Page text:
Moody’s Nondas Nicolaides expects South African banks’ credit risk profile and problem loans to remain broadly stable to the end of 2019. Impaired loans stood at 3.5% of gross loans system-wide in June 2018. The news on the capital adequacy front is also good. According to him, “South African banks report solid capital metrics, well above regulatory minima, and our central scenario is that capital buffers will remain resilient and protected by profits. The average common equity Tier 1 ratio was 12.8% as of June 2018, with a Basel III leverage ratio of 6.6%.
“Funding and liquidity conditions will be stable. Institutional short-term deposits are an important source of funding for South African banks, and this will make meeting Basel III’s net stable funding ratio (NSFR) next year a challenge. However, banks have built good liquidity buffers in recent years, while limited use of foreign-currency funding also supports their funding profiles,” he added. However, profitability will be strained by slow business growth and higher costs. Banks’ revenues will be pressured by subdued business opportunities and increased operating expenses.
Net interest income, according to Moody’s, is likely to come under modest pressure because of lower loan growth, while increased staff and digitalisation costs will create a drag on net profitability. The rating agency expects banks’ return on assets in 2018-19 to be marginally lower than the 1.4% reported in June 2018. The country’s and bank’s fortunes will also be affected by the ability of South Africa to attract inward foreign direct investment (FDI), albeit China’s planned massive investment in Africa of up to $6bn over the next few years, especially in South Africa, should be an exception given the special partnership Chinese state-owned ICBC, the world’s largest bank in terms of assets, has with Standard Bank through its 20% acquisition in the latter.
$100bn FDI drive
With an alarming decline in the total inward FDI, the country has embarked on an ambitious global roadshow to whip up support for a record $100bn FDI drive (see following story). But investor concerns over the potential impact of the government’s proposed expropriation without compensation (EWC) initiative are hindering progress. “Uncertainty with regards to the EWC,” stressed Moody’s Nicolaides, “is something that undermines investor confidence and defers any new investments, especially in the agricultural sector.
“In addition, it depresses asset valuations and accordingly increases potential losses for banks in case a borrower defaults. We believe that this will be managed in a way that it will not compromise banks’ exposure to the agricultural sector and will not create any black holes on banks’ balance sheets.” He is not duly concerned by the bank’s exposure to state-owned enterprises (SOEs) and other sectors, including infrastructure financing, when during the Zuma presidency banks went on “a financing strike” because of the perceived effects of the government’s economic management. “Banks in South Africa at the moment are still quite cautious in their lending to SOEs, still usually requiring a government guarantee against any new exposure. This will likely continue to be the case until these SOEs are fully revamped operationally and become self-sufficient and viable entities,” he added.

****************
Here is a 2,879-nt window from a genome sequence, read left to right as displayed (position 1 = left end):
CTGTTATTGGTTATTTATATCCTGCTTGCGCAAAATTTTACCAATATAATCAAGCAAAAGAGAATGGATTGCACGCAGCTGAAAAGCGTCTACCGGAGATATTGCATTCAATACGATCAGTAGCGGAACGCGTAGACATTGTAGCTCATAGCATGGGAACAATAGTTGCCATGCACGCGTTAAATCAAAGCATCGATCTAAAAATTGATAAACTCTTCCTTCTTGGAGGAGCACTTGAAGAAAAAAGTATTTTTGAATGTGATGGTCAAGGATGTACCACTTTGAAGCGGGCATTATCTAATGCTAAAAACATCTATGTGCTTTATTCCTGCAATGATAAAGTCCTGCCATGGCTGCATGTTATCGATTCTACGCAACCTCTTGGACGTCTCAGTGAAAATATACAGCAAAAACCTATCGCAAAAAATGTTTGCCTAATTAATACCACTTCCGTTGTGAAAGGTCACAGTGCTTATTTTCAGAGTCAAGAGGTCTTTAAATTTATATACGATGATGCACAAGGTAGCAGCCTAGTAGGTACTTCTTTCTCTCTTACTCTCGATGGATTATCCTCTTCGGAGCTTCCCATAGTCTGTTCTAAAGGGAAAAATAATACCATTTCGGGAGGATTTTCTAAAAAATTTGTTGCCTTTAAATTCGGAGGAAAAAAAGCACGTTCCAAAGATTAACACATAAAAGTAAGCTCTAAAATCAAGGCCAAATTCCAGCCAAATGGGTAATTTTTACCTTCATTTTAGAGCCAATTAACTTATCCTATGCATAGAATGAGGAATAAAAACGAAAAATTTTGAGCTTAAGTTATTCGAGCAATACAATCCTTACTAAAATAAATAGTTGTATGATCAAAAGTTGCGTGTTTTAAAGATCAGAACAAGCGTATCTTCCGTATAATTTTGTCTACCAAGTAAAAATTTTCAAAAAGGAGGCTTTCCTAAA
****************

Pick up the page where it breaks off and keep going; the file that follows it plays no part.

The introduction of the Twin Peaks regulatory regime together with the reputation of the South African Reserve Bank (SARB) provides a welcome overhaul of the regulatory framework, which the general consensus maintains will contribute to financial stability and effective management of any troubled banks. Digitisation through fintech, however, could prove to be a greater game changer in the coming years. The widening application of digital innovations in financial services, according to Moody’s, is placing a premium on efficiency and opening up banking services to competition from financial technology firms (fintechs). This is driving disruption in the South African banking sector and in banking globally.
“In South Africa, digital innovation will drive disintermediation, with technological advances also threatening banks in the payments space,” explains Nicolaides. “Incumbent South African banks will also face competition from digital-only (internet & mobile) challenger banks and fintech firms intent on capturing an ever-increasing share of customers’ online activity, online spending and internet data. These include Discovery Bank, Bank Zero and Tyme Digital,” he adds.
The large South African banks have an advantage over their smaller peers because of their scale and resources, as well as the attractiveness of their nationwide footprint for fintech and big tech partnerships. Banks that have the resources and strategic vision to develop or acquire innovative products and processes and integrate new technology into their business models will be most successful in defending their customer relationships. According to Nicolaides, many South African banks are focusing on achieving this through partnerships with fintechs to enhance their mobile banking capabilities, enhance online account-opening functionality and automate credit decisions for online consumer loan applications.
New technology, to him, can also increase efficiency through the reduction of large branch networks and call centres, the upgrading of legacy IT systems and automation of internal processes, although this requires high initial investment and ongoing maintenance costs. In February 2018, SARB launched a fintech programme, a starting point for the central bank to experiment with digital technologies, establish a regulatory framework for virtual currencies and assess the appropriateness of innovation facilitators.
“The adoption of fintech infrastructure and regulation following these assessments, which are scheduled to conclude in 2018, will improve efficiency, strengthen anti-money laundering practices and increase South African technologies’ competitiveness globally,” says Moody’s. Of the three primary objectives outlined by the SARB, the most pioneering is the experimentation with distributed ledger technologies, whose adoption can improve efficiencies in back- and middle-office functions. The cost-to-income ratio of South African banks is higher than that of BRICS peers, with the improvements in the ratio in recent years also trailing peers. Consequently, adoption of more efficient and less costly processes will help bridge the growing efficiency gap.